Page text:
Barrie Osborne, producer: At a certain point in time, if we did everything that was in that script, it was going to be over $100 million. The biggest single cut was bringing it out of the future. They paused for a second when I brought it up and they said, “Well, no one will believe this. They can’t do a facial operation like this.” And I said, “I think they will all go along with the flow of the movie.” They went with it, thank God because that allowed me to cut $20 million out of the budget right away.
“Johnny Depp found out it wasn’t a movie about hockey and ultimately he just passed.”
Ellen Mirojnick, costume designer: They had previously talked about it being in the near future. The near future would be 2000. And so I said, “When you say the near future, what are you really talking about? Are you going to change the cars outside? I think this is a story that takes place in the present time.” It changed the whole purview of the film.
Neil Spisak, production designer: People were very worried about the concept of it being accepted — the idea that you could lift someone’s face and change it. I always felt like the audience was going to go along for the ride with you.
Michael Colleary: We had a director, Rob Cohen, who was attached first. Rob left to make DragonHeart. So they interviewed other directors and they found Marco Brambilla, who’d just done Demolition Man. Marco’s idea was to cast it younger, which we thought was a terrible idea.
Mike Werb: Michael Douglas [executive producer] was basically stalking Johnny Depp for many weeks. At that point, Nic Cage had read the script and Nic really wanted to do the movie. Paramount said no unless Johnny Depp was the other half.
Michael Colleary: We loved the idea of Nic.
Mike Werb: What we had heard was that Johnny Depp found out it wasn’t a movie about hockey and ultimately he just passed.
“Nicolas and John just went for it”
Ellen Mirojnick: I fell in love with John Woo’s work when I watched his Hong Kong movies, whereby the bad guy was always, in my opinion, the good guy.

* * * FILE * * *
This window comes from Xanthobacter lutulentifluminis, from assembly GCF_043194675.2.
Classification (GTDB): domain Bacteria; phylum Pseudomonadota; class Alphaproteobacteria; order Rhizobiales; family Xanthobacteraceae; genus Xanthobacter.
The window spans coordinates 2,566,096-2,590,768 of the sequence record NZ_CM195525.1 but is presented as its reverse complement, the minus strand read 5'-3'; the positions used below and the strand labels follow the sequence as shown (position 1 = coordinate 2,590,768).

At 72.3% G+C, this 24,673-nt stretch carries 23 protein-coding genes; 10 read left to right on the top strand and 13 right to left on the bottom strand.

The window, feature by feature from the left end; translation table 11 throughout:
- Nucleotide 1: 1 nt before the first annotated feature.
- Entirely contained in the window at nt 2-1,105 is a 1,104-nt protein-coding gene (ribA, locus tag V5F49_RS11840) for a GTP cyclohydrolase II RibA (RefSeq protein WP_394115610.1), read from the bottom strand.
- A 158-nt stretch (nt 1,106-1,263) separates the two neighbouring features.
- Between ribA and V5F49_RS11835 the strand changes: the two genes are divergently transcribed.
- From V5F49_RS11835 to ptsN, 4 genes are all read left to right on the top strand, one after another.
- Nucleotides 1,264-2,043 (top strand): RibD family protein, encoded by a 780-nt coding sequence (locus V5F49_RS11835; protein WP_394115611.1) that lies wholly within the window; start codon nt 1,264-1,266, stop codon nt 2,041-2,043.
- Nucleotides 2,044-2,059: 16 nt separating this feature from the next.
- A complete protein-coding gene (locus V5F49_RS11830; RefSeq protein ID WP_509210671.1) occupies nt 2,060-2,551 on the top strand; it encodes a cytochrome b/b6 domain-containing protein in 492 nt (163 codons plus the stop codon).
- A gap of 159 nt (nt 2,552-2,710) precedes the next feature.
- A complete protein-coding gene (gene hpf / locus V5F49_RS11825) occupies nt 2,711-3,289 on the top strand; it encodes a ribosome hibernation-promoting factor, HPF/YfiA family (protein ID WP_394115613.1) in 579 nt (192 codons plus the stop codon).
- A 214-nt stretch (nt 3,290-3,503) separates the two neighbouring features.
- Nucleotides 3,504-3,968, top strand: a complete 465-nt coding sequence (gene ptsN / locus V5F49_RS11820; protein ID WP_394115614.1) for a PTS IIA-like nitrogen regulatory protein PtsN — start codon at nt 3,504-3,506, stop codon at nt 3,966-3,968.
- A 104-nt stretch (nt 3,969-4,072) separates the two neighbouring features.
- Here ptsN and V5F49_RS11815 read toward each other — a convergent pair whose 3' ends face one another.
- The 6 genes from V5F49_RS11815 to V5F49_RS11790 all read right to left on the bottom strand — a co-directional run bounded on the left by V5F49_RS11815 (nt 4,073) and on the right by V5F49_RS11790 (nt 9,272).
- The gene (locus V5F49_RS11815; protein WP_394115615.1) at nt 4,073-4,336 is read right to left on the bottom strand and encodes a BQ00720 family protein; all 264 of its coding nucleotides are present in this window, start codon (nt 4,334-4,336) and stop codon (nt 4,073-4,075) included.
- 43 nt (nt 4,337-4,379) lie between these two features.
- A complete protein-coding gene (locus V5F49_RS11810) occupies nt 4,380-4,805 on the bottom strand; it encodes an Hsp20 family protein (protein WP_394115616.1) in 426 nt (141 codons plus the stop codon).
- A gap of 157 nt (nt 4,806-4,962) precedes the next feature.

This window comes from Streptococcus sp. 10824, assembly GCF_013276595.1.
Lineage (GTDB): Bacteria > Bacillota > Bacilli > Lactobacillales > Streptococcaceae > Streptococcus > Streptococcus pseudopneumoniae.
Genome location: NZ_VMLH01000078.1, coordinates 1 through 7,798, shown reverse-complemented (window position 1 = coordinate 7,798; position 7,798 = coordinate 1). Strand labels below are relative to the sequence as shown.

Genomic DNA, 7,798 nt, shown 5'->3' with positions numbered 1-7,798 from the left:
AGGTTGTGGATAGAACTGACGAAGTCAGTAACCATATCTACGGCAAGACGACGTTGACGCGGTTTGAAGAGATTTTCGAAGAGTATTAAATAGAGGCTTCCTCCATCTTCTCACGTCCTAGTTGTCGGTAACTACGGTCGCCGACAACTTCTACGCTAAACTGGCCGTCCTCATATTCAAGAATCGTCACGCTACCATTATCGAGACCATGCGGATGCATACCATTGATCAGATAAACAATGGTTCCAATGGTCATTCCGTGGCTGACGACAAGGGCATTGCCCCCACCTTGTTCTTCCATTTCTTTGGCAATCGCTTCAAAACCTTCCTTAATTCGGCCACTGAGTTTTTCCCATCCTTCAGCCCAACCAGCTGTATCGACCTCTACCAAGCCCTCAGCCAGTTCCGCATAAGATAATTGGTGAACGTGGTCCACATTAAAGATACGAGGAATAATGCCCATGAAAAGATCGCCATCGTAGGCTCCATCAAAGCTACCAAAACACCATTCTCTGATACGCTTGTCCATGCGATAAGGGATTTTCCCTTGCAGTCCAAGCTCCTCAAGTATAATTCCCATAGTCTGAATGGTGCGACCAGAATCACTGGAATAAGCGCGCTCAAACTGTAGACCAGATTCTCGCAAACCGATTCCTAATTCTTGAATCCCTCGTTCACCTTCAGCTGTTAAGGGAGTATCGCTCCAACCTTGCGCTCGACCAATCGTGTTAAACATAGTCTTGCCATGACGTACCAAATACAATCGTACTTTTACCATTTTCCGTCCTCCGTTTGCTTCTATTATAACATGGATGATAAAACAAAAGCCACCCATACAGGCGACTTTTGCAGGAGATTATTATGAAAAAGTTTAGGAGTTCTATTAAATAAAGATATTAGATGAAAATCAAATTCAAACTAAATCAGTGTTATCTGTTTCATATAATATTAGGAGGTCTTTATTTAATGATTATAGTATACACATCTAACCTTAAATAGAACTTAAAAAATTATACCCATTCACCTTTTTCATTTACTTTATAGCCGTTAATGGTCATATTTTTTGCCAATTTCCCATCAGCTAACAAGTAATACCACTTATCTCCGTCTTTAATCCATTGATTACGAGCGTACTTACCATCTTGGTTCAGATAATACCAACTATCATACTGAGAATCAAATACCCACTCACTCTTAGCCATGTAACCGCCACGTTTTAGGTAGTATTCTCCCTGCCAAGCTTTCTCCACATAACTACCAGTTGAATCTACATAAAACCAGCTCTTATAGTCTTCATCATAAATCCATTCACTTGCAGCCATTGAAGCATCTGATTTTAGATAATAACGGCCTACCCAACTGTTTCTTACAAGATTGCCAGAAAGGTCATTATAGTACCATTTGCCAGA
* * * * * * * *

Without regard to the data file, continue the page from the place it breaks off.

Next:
Brian Smrz, stunt coordinator: If he hated an idea that you came up with, he would say “Hmm… let’s keep thinking.” And if he loved something, he was like, “That’s pretty good.”
“Nic, over the course of the movie, bought a number of expensive cars.”
Neil Spisak: For a man who blows the shit out of everything, he’s a very charming and very sweet man. I approached it like an opera because his work is sort of like that.
Ellen Mirojnick: He uses blood better than most directors. The amount of blood was massive.
Nick Cassavetes, actor (Dietrich): I had just made my second film and John Travolta was one of the leads in it. I came down to the set [of Face/Off] to tell him I really needed him to finish his ADR. I met John [Woo] and he says, “You want to be in the film?” I said, “I’m not really an actor.” And he said, “Come on, come on, you’re a genius.” I thought I was just going to come in for a day and make faces and go home and, as fate would have it, I shaved my head and they tried some jacket on me to make me look like a bad guy.
Michael Colleary: No new scenes were written to enlarge Dietrich’s role beyond what was in the screenplay from its earliest versions.
Barrie Osborne: Nic Cage can be mercurial, but I thought he was great. Nic, over the course of the movie, bought a number of expensive cars. A car delivery service would show up with a really hot new car for Nic. I think they were Lamborghinis. There were at least two or three delivered.
Neil Spisak: Nicolas and John just went for it. They didn’t hold back.
Steve Kemper, editor: One of the things that I heard was that they spent a lot of time together and they spent a lot of time watching each other work, which is very unusual.
Barrie Osborne: John had his own particular thing. When we went out to the airport, it was a location out in the desert. So he flew his own plane there, which he wasn’t supposed to do for insurance reasons.
“You could see it pulsating”
Steve Arnold, art director: We had some really, really good special effects prosthetic people who built those amazing doubles of John and Nicolas. And they were scary because you could see the blood veins, you could see it pulsating, you could see those little hairs. It was so impeccably done that Travolta was kind of freaked out.
Steve Kemper: I realized during the premiere during that [surgery] sequence that we had totally sold the idea. We knew right there and then that the audience was buying the idea.
Neil Spisak: That was back when CG was a big deal. There’s not that much CG in it. CG was very carefully rationed.
Brian Smrz: We did everything for real on that movie. Travolta and Cage were both good with moving the guns and shooting the guns. We set off explosives near them. I’m almost positive that for the wind tunnel we put Nicolas Cage up. It’s a cable and it’s on a winch. He’s in a harness and getting pulled by a cable in his back and there’s another cable in his front that’s stopping him, so he can go in really fast but it just kind of stops him a little bit. We took the stunt guy much faster and slammed him in, but I’m pretty sure we put Nicolas Cage on there. John [Travolta] would prefer a double to do a lot of his stuff.